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Publication History View all

  • Journal of clinical rheumatology: practical reports on rheumatic & musculoskeletal diseases 10/2009; 15(6):321.
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    ABSTRACT: To study the characteristics of clinical findings and CT imaging of perforated appendicitis for predicting the outcome of patients who received immediate appendectomy for perforated appendicitis. Thirty-eight patients with perforated appendicitis who received immediate appendectomy were retrospectively reviewed. During a median follow-up period of 1091 days, 13 patients had to be re-hospitalized owing to occurrence of complications relating to the immediate appendectomy. Accordingly, the patients were divided into two groups as either complication or non-complication group. The clinical characteristics and CT imaging of these two groups were compared. Those patients who delayed seeking medical advice were more prone to develop surgical complications after immediate appendectomy. CT imaging showing either fat stranding with remarkable fluid content or abscess indicates the presence of severe inflammation and is related to adverse surgical outcomes. Moreover, extraluminal appendicolith was more frequently found in the CT imaging of complication group. Patients with perforated appendicitis differ in their severity. Patients who seek medical advice late or have signs of severe inflammation or extraluminal appendicolith on their CT imaging are associated with more severe diseases and are prone to develop complications of surgery at this time and should be better treated conservatively.
    Hepato-gastroenterology 01/2008; 55(81):127-32.
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    ABSTRACT: The purpose of this study was to study the clinical symptoms, laboratory data, and the characteristics of computed tomography (CT) imaging of nonoperated perforated appendicitis for predicting the recurrence of appendicitis. Thirty-five patients with nonoperated perforated appendicitis were retrospectively reviewed for this study. During a median follow-up period of 1155 days, 7 patients had to receive an appendectomy owing to recurrent appendicitis. Accordingly, the patients were divided into 2 groups: the recurrence and the nonrecurrence group. The clinical characteristics between these 2 groups were compared. Both of the 2 patients who had a past history of appendicitis suffered recurrent appendicitis (the recurrence versus the nonrecurrence group, P<.05). The only CT imaging relating to the recurrence of appendicitis is the presence of calcified appendicolith (the recurrence versus the nonrecurrence group, P<.001). It is most likely that appendicitis will recur if a calcified appendicolith on CT imaging or a past history of appendicitis is presented. Interval appendectomy may be reserved only for those patients who possess one of these risk factors of recurrent appendicitis.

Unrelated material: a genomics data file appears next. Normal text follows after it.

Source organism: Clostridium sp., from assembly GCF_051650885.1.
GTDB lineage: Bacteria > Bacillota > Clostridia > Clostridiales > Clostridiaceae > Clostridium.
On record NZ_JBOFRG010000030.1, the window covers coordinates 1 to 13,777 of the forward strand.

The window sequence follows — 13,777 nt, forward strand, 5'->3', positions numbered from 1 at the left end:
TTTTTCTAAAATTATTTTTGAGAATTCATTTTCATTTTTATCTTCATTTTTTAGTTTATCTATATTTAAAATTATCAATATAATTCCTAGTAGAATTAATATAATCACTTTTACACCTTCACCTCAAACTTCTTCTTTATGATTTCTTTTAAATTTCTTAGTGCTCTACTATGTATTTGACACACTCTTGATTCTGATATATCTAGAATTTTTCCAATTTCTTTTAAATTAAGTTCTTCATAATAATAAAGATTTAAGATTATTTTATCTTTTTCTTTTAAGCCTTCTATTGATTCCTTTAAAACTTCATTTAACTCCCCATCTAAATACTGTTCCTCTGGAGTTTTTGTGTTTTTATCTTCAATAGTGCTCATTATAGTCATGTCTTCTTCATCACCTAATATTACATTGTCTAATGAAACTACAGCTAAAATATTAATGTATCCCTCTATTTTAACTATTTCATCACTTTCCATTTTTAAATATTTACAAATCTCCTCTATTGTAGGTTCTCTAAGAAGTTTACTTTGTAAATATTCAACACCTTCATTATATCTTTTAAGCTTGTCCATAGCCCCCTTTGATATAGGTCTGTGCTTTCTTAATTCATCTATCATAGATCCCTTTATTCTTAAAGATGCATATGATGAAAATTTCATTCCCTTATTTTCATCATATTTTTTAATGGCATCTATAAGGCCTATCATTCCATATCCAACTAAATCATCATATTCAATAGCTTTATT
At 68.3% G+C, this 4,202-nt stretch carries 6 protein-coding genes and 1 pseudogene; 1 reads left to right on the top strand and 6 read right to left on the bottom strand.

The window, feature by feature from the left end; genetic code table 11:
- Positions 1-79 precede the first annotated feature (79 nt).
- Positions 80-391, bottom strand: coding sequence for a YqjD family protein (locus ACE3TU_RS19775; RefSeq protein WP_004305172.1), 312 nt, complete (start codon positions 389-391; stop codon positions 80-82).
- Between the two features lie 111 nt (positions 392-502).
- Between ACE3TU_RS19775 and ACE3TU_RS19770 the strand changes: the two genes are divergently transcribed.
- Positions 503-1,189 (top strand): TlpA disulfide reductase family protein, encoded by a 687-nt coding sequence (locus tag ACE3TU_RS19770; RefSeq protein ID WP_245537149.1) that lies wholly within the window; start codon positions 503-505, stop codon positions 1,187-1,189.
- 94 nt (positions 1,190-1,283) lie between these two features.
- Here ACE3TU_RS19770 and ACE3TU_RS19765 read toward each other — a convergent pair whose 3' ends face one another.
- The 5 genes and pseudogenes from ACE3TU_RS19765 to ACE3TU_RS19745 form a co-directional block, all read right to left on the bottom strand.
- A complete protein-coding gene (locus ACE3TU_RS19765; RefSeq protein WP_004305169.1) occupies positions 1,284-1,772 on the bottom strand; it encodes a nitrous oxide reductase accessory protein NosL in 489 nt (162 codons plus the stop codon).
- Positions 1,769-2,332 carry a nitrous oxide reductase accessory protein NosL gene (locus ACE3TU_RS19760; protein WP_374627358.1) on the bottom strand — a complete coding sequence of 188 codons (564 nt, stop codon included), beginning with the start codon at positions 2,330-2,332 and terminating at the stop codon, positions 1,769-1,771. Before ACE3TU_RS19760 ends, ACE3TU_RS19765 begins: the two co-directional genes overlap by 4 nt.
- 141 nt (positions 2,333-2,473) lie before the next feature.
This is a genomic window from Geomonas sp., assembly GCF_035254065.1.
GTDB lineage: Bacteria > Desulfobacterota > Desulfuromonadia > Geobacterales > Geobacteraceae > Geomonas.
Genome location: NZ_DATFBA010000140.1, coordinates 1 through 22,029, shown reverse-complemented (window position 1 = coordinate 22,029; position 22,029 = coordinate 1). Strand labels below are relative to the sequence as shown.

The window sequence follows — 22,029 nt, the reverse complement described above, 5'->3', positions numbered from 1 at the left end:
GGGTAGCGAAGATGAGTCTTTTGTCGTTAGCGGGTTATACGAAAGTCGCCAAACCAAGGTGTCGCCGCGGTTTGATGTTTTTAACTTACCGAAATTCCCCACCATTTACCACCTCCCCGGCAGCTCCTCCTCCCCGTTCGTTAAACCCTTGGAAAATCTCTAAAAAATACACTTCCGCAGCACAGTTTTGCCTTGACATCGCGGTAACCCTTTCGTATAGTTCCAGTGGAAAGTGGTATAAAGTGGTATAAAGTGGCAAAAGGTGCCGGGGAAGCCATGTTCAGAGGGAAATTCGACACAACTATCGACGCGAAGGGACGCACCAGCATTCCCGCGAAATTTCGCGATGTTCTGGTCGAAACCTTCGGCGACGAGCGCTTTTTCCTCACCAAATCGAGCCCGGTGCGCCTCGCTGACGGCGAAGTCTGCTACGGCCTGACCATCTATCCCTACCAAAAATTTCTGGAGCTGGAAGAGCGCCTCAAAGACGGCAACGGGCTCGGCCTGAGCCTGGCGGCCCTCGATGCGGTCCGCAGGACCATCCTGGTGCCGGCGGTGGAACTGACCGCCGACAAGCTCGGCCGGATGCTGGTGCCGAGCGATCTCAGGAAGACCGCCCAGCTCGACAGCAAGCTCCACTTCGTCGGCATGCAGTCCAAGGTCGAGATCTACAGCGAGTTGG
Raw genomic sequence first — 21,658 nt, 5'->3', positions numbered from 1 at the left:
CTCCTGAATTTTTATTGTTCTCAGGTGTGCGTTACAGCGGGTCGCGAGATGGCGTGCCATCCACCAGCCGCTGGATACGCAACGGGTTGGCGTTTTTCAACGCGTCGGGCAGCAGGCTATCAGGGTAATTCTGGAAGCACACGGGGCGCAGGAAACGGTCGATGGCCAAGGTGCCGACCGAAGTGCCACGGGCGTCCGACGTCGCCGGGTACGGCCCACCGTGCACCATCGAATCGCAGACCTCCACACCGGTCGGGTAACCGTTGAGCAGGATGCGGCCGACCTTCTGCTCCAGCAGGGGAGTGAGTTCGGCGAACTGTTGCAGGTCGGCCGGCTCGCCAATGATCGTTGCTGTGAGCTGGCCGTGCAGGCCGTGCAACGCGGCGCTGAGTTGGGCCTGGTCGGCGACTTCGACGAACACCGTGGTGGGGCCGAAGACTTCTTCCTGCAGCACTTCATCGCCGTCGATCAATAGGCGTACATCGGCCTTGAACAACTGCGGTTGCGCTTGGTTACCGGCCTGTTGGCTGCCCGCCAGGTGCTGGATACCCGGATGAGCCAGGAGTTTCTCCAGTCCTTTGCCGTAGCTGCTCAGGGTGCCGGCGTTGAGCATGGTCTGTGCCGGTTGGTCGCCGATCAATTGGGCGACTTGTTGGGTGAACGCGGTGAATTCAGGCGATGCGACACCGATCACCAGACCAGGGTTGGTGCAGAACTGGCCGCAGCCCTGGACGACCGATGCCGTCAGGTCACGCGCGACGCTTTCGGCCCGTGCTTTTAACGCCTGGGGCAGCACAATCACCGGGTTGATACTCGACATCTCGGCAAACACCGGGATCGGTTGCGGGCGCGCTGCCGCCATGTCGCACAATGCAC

The American Journal of Surgery 10/2006; 192(3):311-6.
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    ABSTRACT: To understand the injury mechanism of the intervertebral disc at different loading rates and to explore the anatomic and histological changes of intervertebral discs. Fresh porcine lumbar spines were used for fatigue testing to study the morphological changes of the intervertebral disc. Intervertebral disc problem is one of the most common causes that lead to low back pain. Slow repetitive loading was considered to be the critical factor of spine and disc injuries. Twenty-four lumbar functional units were subjected to cyclic loading at three different loading rates. The geometric measurements and magnetic resonance image observations were conducted for the comprehension of morphological changes. The detail observation was taken through a stereomicroscope. There was no significance in geometric changes between different loading rates. For magnetic resonance imagings, morphological changes included the changes of nucleus pulposus shape, bulge of anterior and posterior longitudinal ligaments, and dehydration in annulus fibrosus. The morphological changes of intervertebral disc were revealed in certain kinds of lesions. The results imply that fatigue failure and degeneration or instability are strongly linked. The correlation of magnetic resonance imaging and anatomic observation showed a high correspondence in the comparison of shape and position of the nucleus pulpasus. The changes of geometric measurements and relationship between anatomic observation and magnetic resonance imaging finding had been analyzed. It could help in understanding the mechanism of triggering cause in the early stage of disc degeneration.